Author Topic: European touring advice  (Read 1819 times)

0 Members and 1 Guest are viewing this topic.

Offline Young Tourer

European touring advice
« on: March 09, 2017, 04:04:34 am »
Hi everyone,
I am trying to plan my first touring trip in Europe this summer. Unfortunately, from what I have read online, wild camping is forbidden in many European countries. Another thing is that I like making small campfires when I camp (responsibly of course). So with that in mind, what 3,000-4,000km long route that goes through countries with relaxed camping and firemaking rules would you suggest? Preferably starting in Germany. Please let me know what you think, and I am also looking for a German-speaking partner if anyone is interested?
Thanks

Offline dacrazyahn

Re: European touring advice
« Reply #1 on: March 11, 2017, 02:54:47 pm »
Dear Young Tourer,

sadly enough, wild camping is a rather grey area in German law. If you put up your tent someplace you like and nobody shows up to shoo you away, perfect. However, my German fellow citizens like to be very duteous and might either report you or directly call the police when they see you camping while they walk their dog or something. As I said, it is a grey area and you never know what people will do if they catch you  :-[

Things are different in Sweden, for example, where there is the so called "allemansrätt" which basically means that you can camp on any ground that does not belong to anyone for 1 or 2 nights, making sure you pack everything you brought and that you don't litter the place or make a big bonfire. Not sure about small fires, you might want to look that up, not sure about any other northern European countries.

However, having made this really negative, camp sites in Germany are open to cyclists and the most I ever paid for putting up my tent, the bike and using the washrooms were 15€, which sounds a lot, but I could take the longest shower ever ;-) They are usually also equipped with washing mashines, tumble dryers etc. Depends on the campsite and their prices, of course. When wanting to tour Germany on one of our official trails get the respective copy of the respective trail guide from Bikeline or the Kompass Radführer(it does not let me post the links), we have those guides for most German bike trails. They give you everything from camp sites over hotels, b&bs and other information about mileage and altitude etc.

If you need anything else, feel free to email me as I live in Germany... I also have an overview map which features all of the official German long distance bike rides, I can easily make a couple of pictures of that map and send it to you. Just tell me if that would be of any use to you!

Germany is a beautiful country I, myself, have just started to discover and riding your bike in Germany is a great thing to do!

Best wishes,
Anne

« Last Edit: March 11, 2017, 02:56:33 pm by dacrazyahn »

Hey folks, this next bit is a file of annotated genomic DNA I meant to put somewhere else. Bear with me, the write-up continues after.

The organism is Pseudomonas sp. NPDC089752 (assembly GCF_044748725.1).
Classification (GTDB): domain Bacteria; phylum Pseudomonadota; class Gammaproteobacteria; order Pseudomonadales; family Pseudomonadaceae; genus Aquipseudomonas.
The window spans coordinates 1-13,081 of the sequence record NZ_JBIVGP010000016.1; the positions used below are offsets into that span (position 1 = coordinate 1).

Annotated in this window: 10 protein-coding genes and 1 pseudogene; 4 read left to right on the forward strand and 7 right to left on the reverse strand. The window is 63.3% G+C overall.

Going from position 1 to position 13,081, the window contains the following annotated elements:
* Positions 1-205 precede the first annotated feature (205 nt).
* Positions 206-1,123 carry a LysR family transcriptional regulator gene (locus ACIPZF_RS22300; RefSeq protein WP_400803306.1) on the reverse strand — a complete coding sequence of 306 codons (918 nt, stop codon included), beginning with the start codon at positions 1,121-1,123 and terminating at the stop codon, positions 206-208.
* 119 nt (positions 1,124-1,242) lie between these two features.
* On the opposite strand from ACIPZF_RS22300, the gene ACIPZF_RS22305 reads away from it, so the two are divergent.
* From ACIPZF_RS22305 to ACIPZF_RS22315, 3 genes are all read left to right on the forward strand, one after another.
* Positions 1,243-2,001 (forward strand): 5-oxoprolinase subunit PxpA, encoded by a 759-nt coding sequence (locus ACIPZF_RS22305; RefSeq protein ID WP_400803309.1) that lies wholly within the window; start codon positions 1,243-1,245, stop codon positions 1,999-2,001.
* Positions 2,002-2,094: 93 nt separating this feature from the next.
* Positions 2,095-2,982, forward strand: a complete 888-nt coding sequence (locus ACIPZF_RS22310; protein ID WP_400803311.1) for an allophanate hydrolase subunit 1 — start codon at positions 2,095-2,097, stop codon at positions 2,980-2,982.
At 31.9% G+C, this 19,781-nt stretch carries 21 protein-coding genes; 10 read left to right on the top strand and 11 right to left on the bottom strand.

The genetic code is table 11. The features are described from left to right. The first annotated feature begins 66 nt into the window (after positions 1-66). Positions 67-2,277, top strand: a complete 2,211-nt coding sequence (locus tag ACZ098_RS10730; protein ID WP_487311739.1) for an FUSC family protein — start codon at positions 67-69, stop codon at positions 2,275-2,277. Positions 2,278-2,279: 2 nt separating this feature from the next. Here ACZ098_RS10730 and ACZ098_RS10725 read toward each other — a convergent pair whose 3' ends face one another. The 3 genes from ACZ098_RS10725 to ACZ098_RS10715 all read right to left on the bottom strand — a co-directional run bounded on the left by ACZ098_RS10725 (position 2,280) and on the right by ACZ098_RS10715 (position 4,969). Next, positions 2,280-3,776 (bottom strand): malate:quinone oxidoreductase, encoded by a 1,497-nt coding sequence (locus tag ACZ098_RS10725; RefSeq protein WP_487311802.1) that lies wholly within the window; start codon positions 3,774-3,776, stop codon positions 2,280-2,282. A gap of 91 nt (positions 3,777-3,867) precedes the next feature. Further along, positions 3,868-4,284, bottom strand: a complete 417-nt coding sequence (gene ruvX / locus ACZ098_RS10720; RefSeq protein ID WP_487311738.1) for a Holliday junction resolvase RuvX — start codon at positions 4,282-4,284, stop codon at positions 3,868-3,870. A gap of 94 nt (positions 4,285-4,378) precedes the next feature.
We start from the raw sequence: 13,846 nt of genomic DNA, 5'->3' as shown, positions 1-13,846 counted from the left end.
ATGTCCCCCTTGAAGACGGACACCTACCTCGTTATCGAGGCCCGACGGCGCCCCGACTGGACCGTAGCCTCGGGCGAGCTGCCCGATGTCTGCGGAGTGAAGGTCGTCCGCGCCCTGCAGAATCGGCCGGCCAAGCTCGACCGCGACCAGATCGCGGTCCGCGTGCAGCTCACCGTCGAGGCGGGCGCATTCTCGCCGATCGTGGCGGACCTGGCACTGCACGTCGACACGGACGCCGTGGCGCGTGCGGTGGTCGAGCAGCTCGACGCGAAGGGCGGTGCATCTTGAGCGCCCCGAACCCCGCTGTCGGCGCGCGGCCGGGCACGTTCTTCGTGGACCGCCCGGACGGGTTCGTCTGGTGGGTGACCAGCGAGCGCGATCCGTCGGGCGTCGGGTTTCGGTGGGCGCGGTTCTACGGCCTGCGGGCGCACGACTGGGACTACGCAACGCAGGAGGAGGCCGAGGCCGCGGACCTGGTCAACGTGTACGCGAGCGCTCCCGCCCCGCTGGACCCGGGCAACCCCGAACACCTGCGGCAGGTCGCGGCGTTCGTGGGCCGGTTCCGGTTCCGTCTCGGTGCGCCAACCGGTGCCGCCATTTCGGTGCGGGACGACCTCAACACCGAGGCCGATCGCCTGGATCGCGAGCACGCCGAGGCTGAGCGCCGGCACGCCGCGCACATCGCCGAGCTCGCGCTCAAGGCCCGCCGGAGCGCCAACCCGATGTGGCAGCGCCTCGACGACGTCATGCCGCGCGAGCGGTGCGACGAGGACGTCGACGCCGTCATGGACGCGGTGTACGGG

*Sometimes I wonder whether my bike is thinking about me, too*

Offline BrianW

Re: European touring advice
« Reply #2 on: March 13, 2017, 06:06:08 pm »
I've seen people stealth camping on various routes in Austria, and in parts of Italy and France too (where they generally seem to be more relaxed about these things). In Germany it can be hard to find a place that is truly stealth, as there seem to paths through even the smallest wooded area and the local population loves to get out and walk/hike at all hours.

Offline Young Tourer

Re: European touring advice
« Reply #3 on: March 13, 2017, 06:36:39 pm »
Dear Young Tourer,

sadly enough, wild camping is a rather grey area in German law. If you put up your tent someplace you like and nobody shows up to shoo you away, perfect. However, my German fellow citizens like to be very duteous and might either report you or directly call the police when they see you camping while they walk their dog or something. As I said, it is a grey area and you never know what people will do if they catch you  :-[

Things are different in Sweden, for example, where there is the so called "allemansrätt" which basically means that you can camp on any ground that does not belong to anyone for 1 or 2 nights, making sure you pack everything you brought and that you don't litter the place or make a big bonfire. Not sure about small fires, you might want to look that up, not sure about any other northern European countries.

However, having made this really negative, camp sites in Germany are open to cyclists and the most I ever paid for putting up my tent, the bike and using the washrooms were 15€, which sounds a lot, but I could take the longest shower ever ;-) They are usually also equipped with washing mashines, tumble dryers etc. Depends on the campsite and their prices, of course. When wanting to tour Germany on one of our official trails get the respective copy of the respective trail guide from Bikeline or the Kompass Radführer(it does not let me post the links), we have those guides for most German bike trails. They give you everything from camp sites over hotels, b&bs and other information about mileage and altitude etc.

If you need anything else, feel free to email me as I live in Germany... I also have an overview map which features all of the official German long distance bike rides, I can easily make a couple of pictures of that map and send it to you. Just tell me if that would be of any use to you!

Germany is a beautiful country I, myself, have just started to discover and riding your bike in Germany is a great thing to do!

Best wishes,
Anne
Thank you so much for all the useful information. Please do send me photo's of that map. I am sure they will be usefull along the way. Thanks again